Cloud feedbacks were noted by the IPCC as the key uncertainty in determining the response of the climate system to an increase in radiative forcing, such as carbon dioxide (Technical Summary). A cloud’s influence on the incoming sunlight is not the only climate consideration; one also has to worry about the influence of clouds on the transfer of infrared energy (heat). Many factors are involved in determining the radiative properties of a change in cloud cover, including the altitude of the cloud, its lifetime and the size of the water droplets inside it. Cloud cover is a closely monitored quantity, and its influence on sunlight (shortwave radiation) is also carefully watched by instruments such as NASA’s Clouds and the Earth’s Radiant Energy System (CERES) instruments and science team. There are a lot of scientists around the world looking at these data beyond just the science team. This data is such a high resolution it is possible to observe the cloud response to individual marine vessels (see, for example, the second image on this NASA webpage).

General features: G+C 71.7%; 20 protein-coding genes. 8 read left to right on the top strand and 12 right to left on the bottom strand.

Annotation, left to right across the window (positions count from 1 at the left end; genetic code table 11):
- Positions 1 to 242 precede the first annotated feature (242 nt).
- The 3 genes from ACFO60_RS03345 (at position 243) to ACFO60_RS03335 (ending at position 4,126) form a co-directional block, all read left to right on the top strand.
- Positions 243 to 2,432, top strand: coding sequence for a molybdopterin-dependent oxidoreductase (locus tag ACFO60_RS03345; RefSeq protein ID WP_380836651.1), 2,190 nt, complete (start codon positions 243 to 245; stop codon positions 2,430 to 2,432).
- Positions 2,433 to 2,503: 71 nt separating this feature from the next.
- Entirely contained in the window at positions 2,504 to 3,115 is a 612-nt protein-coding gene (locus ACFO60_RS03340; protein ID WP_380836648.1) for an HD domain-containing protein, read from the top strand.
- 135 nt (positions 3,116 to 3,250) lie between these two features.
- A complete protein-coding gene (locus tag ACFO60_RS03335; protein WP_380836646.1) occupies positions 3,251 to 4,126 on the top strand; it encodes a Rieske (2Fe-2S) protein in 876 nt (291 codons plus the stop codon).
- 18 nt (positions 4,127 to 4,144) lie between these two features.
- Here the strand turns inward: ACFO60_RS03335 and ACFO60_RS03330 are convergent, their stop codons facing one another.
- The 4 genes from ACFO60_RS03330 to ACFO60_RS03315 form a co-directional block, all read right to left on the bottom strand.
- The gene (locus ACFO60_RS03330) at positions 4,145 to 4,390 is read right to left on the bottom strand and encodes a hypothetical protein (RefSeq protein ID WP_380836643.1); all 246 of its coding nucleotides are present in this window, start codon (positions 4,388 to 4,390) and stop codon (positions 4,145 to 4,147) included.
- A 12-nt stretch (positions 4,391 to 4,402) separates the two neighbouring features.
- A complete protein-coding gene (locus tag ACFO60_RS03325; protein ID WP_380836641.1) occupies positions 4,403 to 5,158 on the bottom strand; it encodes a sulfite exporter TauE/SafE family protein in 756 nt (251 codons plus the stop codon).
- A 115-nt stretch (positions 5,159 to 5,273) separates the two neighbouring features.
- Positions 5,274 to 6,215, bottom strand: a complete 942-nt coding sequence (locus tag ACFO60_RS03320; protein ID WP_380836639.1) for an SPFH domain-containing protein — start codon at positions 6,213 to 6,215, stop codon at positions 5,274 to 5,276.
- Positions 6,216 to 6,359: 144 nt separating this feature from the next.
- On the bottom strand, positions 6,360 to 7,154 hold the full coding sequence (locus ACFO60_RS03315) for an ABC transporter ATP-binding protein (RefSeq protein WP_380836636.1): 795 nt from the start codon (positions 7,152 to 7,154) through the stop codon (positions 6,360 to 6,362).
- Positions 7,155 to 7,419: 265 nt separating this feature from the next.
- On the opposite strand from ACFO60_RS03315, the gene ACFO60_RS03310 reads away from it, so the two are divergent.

In summary, the topics of ocean circulation change and cloud feedbacks are being extensively studied, rather than ignored, by the scientific community. I have not read anything in the literature discussing the process you described, and I feel that were it strong enough to substantially contribute to climate change it would have been already discovered. It is perhaps worth reiterating that even if the process were important, it would most likely operate in response to anthropogenic forcing rather than independently from it. For the few properties with sufficient observations to perform such analyses, recent changes in the ocean have a large component that can be directly attributed to anthropogenic activity (Sect 9.5.1 of the IPCC’s fourth assessment report).